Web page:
The World Cup is over and we are now left to ponder the month long carnival of football that we have been fortunate to witness. What better way to relive the memories than an A-Z for the latest edition of FIFA’s pinnacle competition.
A is for Africa
For the first time since 1982, no African side made it to the knockout stages of the World Cup. Egypt and Morocco finished bottom of their respective groups, while Tunisia were eliminated before the last round of games. Nigeria were minutes away from qualifying, while Senegal lost out due to the controversial Fair Play rule.
B is for Brazil
The five time winners of the tournament entered the competition as favourites but fell at the quarter final stage to a determined Belgian side. They are many neutrals’ favourites to watch and their games provided talking points such as Coutinho’s importance and Neymar’s theatrics. Whenever Brazil play at a World Cup, there is no shortage of talking points.
C is for Counter Attack
The counter attack was an important weapon for many sides during the World Cup, particularly for the smaller teams taking on the favourites. Ironically, it was Belgium who scored the outstanding counter attacking goal of the tournament when Nacer Chadli slotted home the winner in Belgium’s breathless 3-2 win against Japan. Thibaut Courtois caught the ball from a Japan corner before the ball was in the other net in eleven seconds. Simply breathtaking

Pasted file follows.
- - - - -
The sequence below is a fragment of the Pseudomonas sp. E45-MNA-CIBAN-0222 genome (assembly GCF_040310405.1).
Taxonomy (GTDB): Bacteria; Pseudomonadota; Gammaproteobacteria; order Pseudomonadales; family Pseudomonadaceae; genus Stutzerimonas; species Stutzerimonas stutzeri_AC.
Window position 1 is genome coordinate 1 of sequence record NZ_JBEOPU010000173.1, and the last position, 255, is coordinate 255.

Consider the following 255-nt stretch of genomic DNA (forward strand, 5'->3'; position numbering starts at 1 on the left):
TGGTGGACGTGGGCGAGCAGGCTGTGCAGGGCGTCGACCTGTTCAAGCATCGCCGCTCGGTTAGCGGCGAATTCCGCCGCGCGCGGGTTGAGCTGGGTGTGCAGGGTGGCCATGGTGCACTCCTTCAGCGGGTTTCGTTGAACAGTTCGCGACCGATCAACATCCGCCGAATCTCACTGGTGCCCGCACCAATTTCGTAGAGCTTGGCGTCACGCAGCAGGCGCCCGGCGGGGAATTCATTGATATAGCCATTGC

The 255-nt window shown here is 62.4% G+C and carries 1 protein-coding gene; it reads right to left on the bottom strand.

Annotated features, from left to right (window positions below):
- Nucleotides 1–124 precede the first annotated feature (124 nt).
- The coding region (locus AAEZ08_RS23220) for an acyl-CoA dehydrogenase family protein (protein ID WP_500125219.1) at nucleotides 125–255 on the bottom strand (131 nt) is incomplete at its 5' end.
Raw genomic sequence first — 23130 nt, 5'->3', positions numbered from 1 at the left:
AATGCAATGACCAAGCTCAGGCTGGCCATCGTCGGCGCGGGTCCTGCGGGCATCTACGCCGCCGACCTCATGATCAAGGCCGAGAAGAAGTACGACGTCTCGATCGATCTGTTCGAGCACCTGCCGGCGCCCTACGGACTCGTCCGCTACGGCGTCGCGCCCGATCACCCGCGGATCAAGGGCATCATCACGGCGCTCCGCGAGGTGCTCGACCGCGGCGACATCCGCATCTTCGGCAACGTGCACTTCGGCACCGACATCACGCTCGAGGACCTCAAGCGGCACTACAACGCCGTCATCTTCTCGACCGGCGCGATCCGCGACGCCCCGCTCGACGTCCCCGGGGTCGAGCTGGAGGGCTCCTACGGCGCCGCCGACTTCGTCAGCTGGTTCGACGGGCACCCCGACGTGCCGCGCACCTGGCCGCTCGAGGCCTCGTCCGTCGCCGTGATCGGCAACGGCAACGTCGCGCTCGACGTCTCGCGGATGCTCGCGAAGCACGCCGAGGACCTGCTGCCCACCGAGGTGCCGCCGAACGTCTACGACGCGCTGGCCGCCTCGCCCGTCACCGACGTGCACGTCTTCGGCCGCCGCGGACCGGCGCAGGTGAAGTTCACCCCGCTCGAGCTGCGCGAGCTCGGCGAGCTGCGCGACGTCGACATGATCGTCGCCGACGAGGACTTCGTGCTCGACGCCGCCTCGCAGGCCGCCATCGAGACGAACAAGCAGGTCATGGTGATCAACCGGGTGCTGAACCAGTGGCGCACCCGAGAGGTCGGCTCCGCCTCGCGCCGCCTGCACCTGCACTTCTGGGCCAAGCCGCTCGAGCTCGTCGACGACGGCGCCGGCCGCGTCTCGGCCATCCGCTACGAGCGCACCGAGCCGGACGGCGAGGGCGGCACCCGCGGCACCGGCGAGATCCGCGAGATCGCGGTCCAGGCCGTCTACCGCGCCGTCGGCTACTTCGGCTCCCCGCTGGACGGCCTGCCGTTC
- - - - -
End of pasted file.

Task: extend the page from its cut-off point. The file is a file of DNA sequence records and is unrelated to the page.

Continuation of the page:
D is for Drama
The World Cup is about more than soccer. It is a carnival of soccer and this World Cup provided more than its fair share of drama. The fall of the favourites such as Germany and Spain plus the underdog stories of Russia and Croatia only increased interest in the competition. There were late goals galore such as South Korea’s two goals in added on time to eliminate reigning World Champions Germany.
E is for Europe
The 2018 World Cup saw the semi-finals comprise of four European teams. Six of the quarter finalists were European with South America having two representatives (Uruguay and Brazil). The last four World Champions have been European teams, while Italy and Holland did not even qualify for this World Cup. Does this represent a power shift?
F is for Fallouts
The sacking of Spain manager Julen Lopetegui led to major criticism of the Spanish FA and Real Madrid for approaching him just before the World Cup began. Germany’s failure to get out of a group they were expected to top led to questions surrounding Joachim Low’s future, Mesut Ozil’s role and the attitude of the squad in general. It promises to be an interesting few weeks and months as the fallout continues from Russia 2018.
G is for Goals of the Tournament
From powerhouse solo goals to epic team goals, rocket shots to delicately placed finishes – this tournament had it all. A case can be made for at least ten goals to be named the Goal of the Tournament. When Denis Cheryshev scored a majestic goal with the outside of his left foot against Saudi Arabia, it set the tone for the many amazing goals we were privileged to see.
H is for Hazard
Despite Belgium falling short of ultimate glory, Belgium’s golden generation have gone some way to fulfilling their undeniable potential. Key to their run at this World Cup was Eden Hazard who stepped up to the plate after disappointing performances in Brazil and at the 2016 Euros. He demanded the ball time and again and stamped his authority on Belgium’s matches. It was fitting that he scored the Red Devils’ final goal that sealed third place. He could be involved in a big transfer this summer.
I is for It’s (Not) Coming Home